John Standing – who is a mate of Caine’s – plays a sturdy part in all this as Arthur, a new comrade who befriends the bewildered Bernie whilst on the ferry crossing. I won’t say too much about this except that Standing’s performance is also a joy, and his backstory is heartbreaking. There is resolution for both Bernie and Arthur whilst in France, in scenes that caused me more eye-dabbing. The horror of war is present throughout the film; the futility and the trauma loom large.
There’s a huge moment in the film where Bernie and Arthur run into some German veterans on the ferry, who are also heading to Normandy to honour their own dead. The mutual respect and unspoken commentary here had me reaching for the tissues again. It’s incredibly touching.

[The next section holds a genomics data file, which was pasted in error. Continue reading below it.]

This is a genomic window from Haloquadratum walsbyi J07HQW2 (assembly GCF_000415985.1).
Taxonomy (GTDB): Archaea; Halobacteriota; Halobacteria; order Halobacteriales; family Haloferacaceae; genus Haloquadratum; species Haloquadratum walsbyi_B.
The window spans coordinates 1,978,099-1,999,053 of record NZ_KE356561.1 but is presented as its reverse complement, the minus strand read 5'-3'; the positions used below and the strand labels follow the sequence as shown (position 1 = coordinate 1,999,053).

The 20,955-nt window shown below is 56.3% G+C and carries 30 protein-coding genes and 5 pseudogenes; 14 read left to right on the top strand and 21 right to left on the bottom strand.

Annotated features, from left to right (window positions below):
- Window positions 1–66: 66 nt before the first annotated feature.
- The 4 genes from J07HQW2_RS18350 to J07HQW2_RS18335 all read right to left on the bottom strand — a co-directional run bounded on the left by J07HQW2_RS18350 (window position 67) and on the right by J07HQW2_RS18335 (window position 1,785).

The rest of the cast all turn out staunch performances – in all honesty, there is very little wrong with any of this film. And I should point out that although I did my fair share of eye-dabbing, there is also some gentle humour throughout. Even a couple of proper laugh out loud moments.
But despite a relatively short amount of time on screen, for me the show is stolen by Jackson. Wry and dry, she’s sarcastic whilst hunched over her lunch tray. But kind, generous with her energy. It’s a particularly poignant experience watching the film, knowing that she would only live a number of weeks after it wrapped, but you wouldn’t know. I too, was mesmerised by her.
The Great Escaper is in cinemas across the UK from 6 October
Sam is Silver’s founder and editor-in-chief. She’s largely responsible for organising all the things, but still finds time to do the odd bit of writing. Not enough though. Send help.